Despite some 16,000 Canadians making the move to the land of the living skies, the province lost nearly 24,000 residents last year, leading to its worst net loss in over a decade.
Since 2009 the number of Canadians moving to Saskatchewan has been in decline, and for the last five years it has resulted in a net loss for the province.
Saskatchewan posted the worst deficit in a decade last year, losing 7,459 to interprovincial migration. In 2016, they lost 5,644 people.
“I am concerned that workers are looking elsewhere for jobs and opportunities. Losing people to other provinces means those provinces are providing something that Saskatchewan isn’t,” Saskatchewan Labour Federation president Larry Hubich wrote in a statement.
Data from 2014-15 shows that the majority of people are leaving for Alberta (9,510), British Columbia (4,438) and Ontario (3,163).
“We lost the most people to Alberta. To narrow the migration gap, Saskatchewan needs to follow suit with Alberta and rapidly phase-in a $15 an hour minimum wage so people working fulltime in our province can be lifted out of poverty level wages,” Hubich said.
But Regina Chamber of Commerce CEO John Hopkins said it’s a little early to push the panic button.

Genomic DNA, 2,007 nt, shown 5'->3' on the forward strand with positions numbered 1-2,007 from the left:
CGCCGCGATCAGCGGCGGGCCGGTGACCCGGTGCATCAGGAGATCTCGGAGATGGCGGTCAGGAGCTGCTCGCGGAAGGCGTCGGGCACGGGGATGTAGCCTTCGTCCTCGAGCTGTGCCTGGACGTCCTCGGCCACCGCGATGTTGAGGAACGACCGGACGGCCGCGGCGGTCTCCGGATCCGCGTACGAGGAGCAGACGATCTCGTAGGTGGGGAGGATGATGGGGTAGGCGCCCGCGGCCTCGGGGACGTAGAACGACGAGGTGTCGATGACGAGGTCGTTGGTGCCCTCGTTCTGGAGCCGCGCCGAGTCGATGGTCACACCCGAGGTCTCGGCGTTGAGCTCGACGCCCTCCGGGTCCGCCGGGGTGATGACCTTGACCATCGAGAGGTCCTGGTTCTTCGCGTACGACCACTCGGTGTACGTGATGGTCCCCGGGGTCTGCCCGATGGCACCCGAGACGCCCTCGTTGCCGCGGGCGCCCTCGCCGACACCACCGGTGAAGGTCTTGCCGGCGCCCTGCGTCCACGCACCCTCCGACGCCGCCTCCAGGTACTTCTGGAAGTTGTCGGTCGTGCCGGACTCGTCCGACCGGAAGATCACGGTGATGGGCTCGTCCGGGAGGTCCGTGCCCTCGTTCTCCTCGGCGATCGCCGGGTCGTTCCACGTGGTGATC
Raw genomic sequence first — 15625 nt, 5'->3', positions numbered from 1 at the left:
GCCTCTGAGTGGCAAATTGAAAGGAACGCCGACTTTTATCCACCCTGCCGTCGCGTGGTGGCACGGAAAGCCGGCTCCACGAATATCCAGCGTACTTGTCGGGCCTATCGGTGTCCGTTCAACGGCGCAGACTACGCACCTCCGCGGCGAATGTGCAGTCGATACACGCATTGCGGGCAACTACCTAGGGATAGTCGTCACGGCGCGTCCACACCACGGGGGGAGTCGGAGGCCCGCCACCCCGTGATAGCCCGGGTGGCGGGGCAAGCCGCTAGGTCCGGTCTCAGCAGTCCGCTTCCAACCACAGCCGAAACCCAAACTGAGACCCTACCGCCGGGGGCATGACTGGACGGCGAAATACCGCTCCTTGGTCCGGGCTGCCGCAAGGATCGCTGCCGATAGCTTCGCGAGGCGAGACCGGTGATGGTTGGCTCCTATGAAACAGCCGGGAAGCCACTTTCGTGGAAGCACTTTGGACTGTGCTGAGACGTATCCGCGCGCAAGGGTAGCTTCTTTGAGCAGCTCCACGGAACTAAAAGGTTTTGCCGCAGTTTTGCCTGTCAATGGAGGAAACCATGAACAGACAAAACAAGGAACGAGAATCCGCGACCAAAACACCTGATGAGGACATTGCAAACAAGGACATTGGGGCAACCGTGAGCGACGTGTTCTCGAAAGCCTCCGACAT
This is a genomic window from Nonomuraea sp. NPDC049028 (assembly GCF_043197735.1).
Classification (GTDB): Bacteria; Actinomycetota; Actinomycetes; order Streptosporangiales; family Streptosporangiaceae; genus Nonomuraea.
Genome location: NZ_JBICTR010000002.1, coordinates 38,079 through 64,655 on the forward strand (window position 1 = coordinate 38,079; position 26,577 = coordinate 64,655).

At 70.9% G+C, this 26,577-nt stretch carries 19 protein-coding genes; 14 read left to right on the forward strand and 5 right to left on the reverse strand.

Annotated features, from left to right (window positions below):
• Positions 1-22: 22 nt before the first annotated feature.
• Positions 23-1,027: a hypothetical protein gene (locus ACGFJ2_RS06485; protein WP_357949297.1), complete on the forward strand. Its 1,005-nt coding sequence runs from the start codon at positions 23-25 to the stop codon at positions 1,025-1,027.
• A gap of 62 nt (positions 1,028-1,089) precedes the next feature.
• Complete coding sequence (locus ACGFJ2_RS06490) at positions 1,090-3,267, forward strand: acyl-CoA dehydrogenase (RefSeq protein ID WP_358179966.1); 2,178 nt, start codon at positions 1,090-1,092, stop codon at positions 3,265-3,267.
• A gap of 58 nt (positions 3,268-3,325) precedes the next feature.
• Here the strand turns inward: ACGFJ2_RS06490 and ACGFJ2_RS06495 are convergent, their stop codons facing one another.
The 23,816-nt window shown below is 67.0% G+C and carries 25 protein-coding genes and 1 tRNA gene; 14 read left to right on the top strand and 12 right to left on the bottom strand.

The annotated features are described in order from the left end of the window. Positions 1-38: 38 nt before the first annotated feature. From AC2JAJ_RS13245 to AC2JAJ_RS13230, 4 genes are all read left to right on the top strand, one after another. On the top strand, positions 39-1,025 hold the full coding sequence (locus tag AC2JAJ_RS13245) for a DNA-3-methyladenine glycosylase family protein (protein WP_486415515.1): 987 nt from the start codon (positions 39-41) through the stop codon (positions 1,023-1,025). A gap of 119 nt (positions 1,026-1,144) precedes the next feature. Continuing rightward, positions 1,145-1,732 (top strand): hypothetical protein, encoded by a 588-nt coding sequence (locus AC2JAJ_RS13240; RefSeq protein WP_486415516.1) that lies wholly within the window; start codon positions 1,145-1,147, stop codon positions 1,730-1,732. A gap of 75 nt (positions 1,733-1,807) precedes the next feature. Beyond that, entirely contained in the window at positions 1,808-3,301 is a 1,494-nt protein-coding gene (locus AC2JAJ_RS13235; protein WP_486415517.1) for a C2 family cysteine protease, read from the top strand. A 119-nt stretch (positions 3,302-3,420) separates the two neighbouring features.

“We’re still growing, so it’s not like we’re losing people on a net basis. There’s been an ebb-and-flow of outmigration over the years, it’s been a little more pronounced in recent years – primarily due to the fact that there’s economy – however our unemployment rate is still at the national average, and there’s still opportunities being created, so no alarm bells at this point,” he countered.
International immigration has kept the population growing; in the past decade Saskatchewan’s population has increased by 159,489 or 15.8 percent.
“Saskatchewan continues to create jobs, continues to create opportunities, so people continue to look for opportunities here,” Hopkins noted.
“People generally come to where opportunities are, we’re still on positive side because of international immigration. If that trend were to change, then we would have to stop and say ‘okay, what’s really going on?’” he continued.